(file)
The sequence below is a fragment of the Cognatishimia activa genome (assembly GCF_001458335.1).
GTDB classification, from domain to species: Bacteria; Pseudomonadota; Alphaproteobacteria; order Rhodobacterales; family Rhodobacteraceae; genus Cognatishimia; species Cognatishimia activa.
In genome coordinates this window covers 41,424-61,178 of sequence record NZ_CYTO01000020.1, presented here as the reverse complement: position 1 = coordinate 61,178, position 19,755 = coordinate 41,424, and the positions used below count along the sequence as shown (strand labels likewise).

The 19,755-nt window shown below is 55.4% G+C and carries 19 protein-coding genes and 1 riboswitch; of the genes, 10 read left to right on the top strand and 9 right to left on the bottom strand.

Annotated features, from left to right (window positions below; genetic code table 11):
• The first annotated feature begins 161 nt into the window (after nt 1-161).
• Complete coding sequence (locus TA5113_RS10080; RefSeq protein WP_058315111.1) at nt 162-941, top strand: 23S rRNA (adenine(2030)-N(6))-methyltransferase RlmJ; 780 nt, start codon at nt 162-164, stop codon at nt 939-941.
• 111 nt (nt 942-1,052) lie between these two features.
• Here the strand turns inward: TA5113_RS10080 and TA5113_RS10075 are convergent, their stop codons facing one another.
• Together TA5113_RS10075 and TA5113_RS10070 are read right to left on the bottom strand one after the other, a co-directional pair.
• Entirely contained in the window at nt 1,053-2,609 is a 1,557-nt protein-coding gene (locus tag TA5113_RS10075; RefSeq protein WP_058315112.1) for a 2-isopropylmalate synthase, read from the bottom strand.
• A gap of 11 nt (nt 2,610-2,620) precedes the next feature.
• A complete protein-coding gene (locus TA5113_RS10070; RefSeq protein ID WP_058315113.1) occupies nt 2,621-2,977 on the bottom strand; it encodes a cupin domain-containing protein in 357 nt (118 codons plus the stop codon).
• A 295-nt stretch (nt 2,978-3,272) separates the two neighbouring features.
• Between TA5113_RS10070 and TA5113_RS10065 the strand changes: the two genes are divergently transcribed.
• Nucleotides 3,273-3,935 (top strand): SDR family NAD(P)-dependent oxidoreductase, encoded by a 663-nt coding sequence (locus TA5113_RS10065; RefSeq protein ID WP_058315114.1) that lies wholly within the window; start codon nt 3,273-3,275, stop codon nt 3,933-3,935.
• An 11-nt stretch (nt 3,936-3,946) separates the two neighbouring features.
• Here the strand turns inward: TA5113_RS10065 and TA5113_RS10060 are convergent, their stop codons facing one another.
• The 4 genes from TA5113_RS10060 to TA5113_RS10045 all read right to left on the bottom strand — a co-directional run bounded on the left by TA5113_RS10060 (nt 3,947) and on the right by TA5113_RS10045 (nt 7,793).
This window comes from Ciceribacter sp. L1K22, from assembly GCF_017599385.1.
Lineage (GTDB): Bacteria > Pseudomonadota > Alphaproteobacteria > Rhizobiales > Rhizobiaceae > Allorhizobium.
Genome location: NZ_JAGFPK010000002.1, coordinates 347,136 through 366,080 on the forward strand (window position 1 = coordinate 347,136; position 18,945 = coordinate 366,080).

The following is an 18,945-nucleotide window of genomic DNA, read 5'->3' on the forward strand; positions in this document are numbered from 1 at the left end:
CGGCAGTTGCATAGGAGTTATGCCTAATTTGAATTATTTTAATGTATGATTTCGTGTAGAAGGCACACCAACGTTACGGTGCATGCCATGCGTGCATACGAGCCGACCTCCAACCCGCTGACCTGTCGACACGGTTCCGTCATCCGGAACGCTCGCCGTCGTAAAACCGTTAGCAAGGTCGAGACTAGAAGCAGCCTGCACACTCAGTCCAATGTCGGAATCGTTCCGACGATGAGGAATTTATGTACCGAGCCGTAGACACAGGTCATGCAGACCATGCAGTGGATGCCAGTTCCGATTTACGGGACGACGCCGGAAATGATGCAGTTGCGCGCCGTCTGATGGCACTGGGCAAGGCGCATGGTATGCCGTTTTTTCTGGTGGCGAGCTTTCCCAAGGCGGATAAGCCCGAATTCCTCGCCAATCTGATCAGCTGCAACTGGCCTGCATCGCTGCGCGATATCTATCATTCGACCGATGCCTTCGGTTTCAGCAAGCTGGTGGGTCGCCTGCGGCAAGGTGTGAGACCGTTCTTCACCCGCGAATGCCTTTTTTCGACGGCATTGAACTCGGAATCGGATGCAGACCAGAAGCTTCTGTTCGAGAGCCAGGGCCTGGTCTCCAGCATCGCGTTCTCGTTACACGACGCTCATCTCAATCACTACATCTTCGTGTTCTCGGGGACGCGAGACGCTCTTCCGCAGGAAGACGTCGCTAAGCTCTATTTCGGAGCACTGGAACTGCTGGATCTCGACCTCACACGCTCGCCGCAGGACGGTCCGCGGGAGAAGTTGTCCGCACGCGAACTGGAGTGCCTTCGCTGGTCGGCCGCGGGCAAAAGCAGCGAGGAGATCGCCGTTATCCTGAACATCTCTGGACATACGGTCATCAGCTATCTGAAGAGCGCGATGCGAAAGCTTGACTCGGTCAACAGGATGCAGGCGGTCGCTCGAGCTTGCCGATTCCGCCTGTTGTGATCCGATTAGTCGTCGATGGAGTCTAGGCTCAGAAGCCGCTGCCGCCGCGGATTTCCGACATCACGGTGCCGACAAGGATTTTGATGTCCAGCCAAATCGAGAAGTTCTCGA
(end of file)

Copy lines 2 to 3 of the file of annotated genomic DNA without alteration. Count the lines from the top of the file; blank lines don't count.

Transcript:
GTDB classification, from domain to species: Bacteria; Pseudomonadota; Alphaproteobacteria; order Rhodobacterales; family Rhodobacteraceae; genus Cognatishimia; species Cognatishimia activa.
In genome coordinates this window covers 41,424-61,178 of sequence record NZ_CYTO01000020.1, presented here as the reverse complement: position 1 = coordinate 61,178, position 19,755 = coordinate 41,424, and the positions used below count along the sequence as shown (strand labels likewise).